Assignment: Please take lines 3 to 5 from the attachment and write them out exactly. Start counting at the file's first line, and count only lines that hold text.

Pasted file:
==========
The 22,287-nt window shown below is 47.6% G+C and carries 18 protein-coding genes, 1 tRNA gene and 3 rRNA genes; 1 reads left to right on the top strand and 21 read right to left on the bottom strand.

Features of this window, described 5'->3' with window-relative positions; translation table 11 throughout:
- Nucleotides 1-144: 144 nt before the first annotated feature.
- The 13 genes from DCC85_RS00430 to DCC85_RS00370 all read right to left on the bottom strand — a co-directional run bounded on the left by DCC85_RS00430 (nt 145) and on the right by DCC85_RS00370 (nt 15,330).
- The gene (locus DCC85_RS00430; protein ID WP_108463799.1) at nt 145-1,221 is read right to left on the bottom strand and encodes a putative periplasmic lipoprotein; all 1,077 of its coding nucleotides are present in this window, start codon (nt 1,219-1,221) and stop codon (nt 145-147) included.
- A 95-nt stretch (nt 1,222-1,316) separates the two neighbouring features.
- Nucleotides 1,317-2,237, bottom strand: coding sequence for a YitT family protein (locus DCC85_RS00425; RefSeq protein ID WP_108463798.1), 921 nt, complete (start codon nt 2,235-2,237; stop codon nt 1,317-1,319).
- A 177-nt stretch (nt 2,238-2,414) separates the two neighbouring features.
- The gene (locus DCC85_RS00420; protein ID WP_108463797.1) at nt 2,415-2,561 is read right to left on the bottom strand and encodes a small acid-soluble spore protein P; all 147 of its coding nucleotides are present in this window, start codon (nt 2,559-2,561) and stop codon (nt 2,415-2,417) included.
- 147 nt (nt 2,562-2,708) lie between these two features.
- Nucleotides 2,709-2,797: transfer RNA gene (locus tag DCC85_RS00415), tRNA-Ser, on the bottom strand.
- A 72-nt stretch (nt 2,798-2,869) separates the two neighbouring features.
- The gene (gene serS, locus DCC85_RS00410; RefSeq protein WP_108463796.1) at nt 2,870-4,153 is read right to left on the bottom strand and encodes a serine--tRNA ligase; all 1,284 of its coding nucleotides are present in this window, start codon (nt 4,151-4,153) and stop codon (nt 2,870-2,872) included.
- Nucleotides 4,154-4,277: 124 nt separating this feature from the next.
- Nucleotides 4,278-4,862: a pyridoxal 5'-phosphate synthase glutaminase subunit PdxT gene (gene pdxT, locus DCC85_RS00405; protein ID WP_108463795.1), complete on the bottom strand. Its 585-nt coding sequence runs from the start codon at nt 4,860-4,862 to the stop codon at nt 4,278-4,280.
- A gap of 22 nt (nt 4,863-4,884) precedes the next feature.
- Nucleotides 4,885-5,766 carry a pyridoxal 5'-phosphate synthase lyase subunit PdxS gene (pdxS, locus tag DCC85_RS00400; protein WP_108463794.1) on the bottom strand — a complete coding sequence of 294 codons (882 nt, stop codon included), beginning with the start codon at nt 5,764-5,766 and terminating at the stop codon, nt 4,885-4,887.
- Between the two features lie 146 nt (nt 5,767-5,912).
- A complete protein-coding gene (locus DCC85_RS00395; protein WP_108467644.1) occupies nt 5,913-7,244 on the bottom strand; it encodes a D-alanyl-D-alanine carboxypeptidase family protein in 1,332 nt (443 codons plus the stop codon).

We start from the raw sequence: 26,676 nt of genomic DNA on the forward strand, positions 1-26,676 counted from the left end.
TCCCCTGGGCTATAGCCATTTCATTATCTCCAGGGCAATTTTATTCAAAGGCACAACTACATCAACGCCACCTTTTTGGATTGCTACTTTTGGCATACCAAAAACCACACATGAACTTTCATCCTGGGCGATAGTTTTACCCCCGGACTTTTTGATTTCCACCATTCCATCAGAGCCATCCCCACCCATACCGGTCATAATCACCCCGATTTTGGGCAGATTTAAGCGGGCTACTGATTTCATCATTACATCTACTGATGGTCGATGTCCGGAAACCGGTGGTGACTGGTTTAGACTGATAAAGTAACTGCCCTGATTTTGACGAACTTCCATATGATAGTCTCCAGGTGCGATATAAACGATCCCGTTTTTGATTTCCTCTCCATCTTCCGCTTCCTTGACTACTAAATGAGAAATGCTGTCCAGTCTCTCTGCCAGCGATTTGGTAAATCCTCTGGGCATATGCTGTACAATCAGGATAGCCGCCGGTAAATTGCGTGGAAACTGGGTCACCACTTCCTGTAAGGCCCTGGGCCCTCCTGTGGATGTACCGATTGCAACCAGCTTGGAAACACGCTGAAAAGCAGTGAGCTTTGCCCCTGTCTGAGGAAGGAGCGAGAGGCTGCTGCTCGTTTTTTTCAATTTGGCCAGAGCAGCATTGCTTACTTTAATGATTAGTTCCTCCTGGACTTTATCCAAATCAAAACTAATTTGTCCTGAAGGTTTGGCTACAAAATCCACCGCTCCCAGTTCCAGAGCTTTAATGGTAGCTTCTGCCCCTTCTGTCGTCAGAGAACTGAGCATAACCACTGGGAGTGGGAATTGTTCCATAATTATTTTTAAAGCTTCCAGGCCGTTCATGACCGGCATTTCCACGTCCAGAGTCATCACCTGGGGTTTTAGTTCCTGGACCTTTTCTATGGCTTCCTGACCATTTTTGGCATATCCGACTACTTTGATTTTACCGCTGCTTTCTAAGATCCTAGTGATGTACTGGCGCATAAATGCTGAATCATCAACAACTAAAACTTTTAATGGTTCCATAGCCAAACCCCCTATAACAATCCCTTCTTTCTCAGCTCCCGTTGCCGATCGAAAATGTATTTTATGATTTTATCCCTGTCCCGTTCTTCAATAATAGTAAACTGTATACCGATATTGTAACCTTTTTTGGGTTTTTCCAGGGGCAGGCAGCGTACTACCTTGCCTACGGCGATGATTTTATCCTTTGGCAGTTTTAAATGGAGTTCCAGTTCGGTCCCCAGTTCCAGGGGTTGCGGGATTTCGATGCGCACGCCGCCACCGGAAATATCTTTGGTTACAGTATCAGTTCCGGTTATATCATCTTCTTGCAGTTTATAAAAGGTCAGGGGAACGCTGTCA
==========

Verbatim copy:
- Nucleotides 1-144: 144 nt before the first annotated feature.
- The 13 genes from DCC85_RS00430 to DCC85_RS00370 all read right to left on the bottom strand — a co-directional run bounded on the left by DCC85_RS00430 (nt 145) and on the right by DCC85_RS00370 (nt 15,330).
- The gene (locus DCC85_RS00430; protein ID WP_108463799.1) at nt 145-1,221 is read right to left on the bottom strand and encodes a putative periplasmic lipoprotein; all 1,077 of its coding nucleotides are present in this window, start codon (nt 1,219-1,221) and stop codon (nt 145-147) included.